Love them or hate them, motorists have an obligation to ensure the safety of other road users they share the tarmac with.

After the Argus was cancelled earlier this year due to poor weather conditions, cyclists across the country and the world were left distraught that their favourite race had been so unceremoniously called off. Many motorists, however, rejoiced at the prospect of not having to navigate a sea of lycra-clad cyclists on flimsy road bikes for a whole year. Although the next iteration of the famous race is still months away, the lycra army is slowly starting to filter back onto busy roadways as they begin their preparations for next year’s race.

The National Road Traffic Act is very clear on the obligations of motorists when it comes to cyclists and pedestrians.

RELATED: Know Your Rights in a Hit-and-Run Collision


Motorists are not allowed to park their cars on any parts of the road made specifically for pedestrian use, unless expressly indicated by road signs. This includes the sidewalk of a public road, a traffic island, or pedestrian lane, as well as pedestrian crossings. Breaking these laws can result in your vehicle being towed and impounded by traffic cops, at the expense of the owner.

Pedestrian crossings

When approaching pedestrian crossings, motorists are required to slow down and stop to give pedestrians right of way. It is illegal to pass another car that is stopped at a pedestrian crossing to give pedestrians the right of way.

What to do if you hit a pedestrian or cyclist

If you’re involved in a collision with a pedestrian or cyclist, you as the motorist must:

  • Stop your car immediately
  • Report the accident
  • Check if anyone has sustained an injury
  • Give assistance to the injured person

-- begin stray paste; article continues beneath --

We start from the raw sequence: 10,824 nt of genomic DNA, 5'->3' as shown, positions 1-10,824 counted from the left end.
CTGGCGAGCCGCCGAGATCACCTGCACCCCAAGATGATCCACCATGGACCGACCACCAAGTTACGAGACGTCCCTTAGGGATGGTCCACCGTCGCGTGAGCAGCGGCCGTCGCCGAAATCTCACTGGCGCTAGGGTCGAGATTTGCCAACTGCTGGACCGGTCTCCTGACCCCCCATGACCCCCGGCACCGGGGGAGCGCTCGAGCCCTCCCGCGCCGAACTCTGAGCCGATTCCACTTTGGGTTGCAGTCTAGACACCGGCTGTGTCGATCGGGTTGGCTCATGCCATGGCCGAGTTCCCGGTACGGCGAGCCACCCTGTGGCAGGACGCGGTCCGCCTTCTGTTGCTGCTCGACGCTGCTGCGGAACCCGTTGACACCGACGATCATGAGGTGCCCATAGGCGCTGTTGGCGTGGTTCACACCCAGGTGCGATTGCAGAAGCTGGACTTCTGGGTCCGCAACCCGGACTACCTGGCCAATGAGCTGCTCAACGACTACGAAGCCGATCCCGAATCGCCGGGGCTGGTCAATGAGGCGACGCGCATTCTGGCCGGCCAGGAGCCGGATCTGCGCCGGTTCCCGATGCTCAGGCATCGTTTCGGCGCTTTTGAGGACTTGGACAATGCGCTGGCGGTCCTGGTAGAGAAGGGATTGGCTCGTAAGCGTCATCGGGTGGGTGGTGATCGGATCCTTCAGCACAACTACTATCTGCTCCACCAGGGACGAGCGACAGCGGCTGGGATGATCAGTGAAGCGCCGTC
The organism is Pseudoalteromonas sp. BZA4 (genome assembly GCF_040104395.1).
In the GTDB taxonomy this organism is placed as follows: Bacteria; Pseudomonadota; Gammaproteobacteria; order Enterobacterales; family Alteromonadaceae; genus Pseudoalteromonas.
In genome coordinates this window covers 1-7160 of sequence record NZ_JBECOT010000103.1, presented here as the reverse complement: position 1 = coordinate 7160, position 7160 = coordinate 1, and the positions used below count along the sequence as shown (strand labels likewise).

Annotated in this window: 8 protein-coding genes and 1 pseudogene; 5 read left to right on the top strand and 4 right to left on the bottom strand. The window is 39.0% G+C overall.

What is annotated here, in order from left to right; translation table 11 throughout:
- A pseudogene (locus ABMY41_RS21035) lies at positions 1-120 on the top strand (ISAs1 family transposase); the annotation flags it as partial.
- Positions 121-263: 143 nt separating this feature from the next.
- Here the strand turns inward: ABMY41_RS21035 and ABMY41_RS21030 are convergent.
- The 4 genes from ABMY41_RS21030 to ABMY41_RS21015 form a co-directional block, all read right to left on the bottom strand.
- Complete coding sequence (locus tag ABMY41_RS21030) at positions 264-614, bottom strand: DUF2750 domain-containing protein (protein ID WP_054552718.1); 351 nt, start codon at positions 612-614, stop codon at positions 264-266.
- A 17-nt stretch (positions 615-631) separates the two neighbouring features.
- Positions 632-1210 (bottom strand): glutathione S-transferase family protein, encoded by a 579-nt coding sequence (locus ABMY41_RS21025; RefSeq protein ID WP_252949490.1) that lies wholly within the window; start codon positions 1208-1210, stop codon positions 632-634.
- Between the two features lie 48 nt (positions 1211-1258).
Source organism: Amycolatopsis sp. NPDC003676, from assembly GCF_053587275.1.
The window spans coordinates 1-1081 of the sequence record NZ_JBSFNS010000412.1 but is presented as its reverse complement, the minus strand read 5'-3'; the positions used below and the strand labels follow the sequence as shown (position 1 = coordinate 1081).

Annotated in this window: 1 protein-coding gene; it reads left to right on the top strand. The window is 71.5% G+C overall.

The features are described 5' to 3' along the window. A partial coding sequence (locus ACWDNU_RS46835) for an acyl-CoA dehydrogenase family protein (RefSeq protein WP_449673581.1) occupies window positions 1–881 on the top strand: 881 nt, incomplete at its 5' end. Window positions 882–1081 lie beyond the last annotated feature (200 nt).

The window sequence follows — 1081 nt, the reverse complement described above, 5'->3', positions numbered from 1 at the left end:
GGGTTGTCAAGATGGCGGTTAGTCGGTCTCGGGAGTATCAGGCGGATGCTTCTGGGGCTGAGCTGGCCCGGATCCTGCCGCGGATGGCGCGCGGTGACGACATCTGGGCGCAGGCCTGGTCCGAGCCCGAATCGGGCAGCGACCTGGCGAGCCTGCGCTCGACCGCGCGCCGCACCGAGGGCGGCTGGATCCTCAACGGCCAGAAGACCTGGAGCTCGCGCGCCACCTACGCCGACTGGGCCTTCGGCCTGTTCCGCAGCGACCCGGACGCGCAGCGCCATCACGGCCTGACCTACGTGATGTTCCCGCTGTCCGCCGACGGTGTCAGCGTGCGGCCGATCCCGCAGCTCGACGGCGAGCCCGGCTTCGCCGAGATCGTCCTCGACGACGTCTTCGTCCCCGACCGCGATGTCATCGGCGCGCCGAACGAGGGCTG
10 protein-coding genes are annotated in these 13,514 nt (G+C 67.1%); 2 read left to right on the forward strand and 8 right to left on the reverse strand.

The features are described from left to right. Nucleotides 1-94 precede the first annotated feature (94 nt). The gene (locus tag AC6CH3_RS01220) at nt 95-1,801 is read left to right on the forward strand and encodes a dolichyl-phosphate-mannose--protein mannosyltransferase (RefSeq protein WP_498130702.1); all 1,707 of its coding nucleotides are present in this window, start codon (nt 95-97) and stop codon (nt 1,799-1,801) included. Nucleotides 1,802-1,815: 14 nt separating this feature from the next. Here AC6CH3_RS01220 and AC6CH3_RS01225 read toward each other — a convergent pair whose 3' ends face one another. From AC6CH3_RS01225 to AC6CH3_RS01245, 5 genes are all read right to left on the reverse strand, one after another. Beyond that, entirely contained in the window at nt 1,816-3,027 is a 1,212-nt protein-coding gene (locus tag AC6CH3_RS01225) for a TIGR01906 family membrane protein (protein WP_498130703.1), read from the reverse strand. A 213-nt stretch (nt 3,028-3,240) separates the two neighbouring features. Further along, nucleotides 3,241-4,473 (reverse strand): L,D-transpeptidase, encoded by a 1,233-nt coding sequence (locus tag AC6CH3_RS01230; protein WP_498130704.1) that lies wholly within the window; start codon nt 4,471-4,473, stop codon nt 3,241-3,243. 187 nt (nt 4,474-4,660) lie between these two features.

• Provide your details if asked
  • If a person is killed or injured in the accident, it must be reported within 24-hours
  • Don’t move the vehicle involved in an accident in which someone has been injured or killed until authorised by a traffic officer, unless the accident is completely obstructing traffic, in which case it can be moved sufficiently to allow the passage of traffic.

Cyclists also have obligations when it comes to road safety. According to, cyclists are required to follow the rules of the road, and have their own set of regulations as well, including:

  • Cyclists may not carry passengers on the handlebars
  • Cyclists must ride in single file
  • Cyclists may not hold onto cars in motion

Whatever you do, don’t pull a ‘hit-and-run’. If you do not report an accident as soon as possible after it happens, you can be prosecuted for not doing so. If you are prosecuted for your involvement in a collision, prosecutors must gather evidence to prove, beyond a reasonable doubt, that you are guilty in terms of criminal law. If the State finds you guilty of reckless or negligent driving, you may face harsh consequences including heavy jail sentences.

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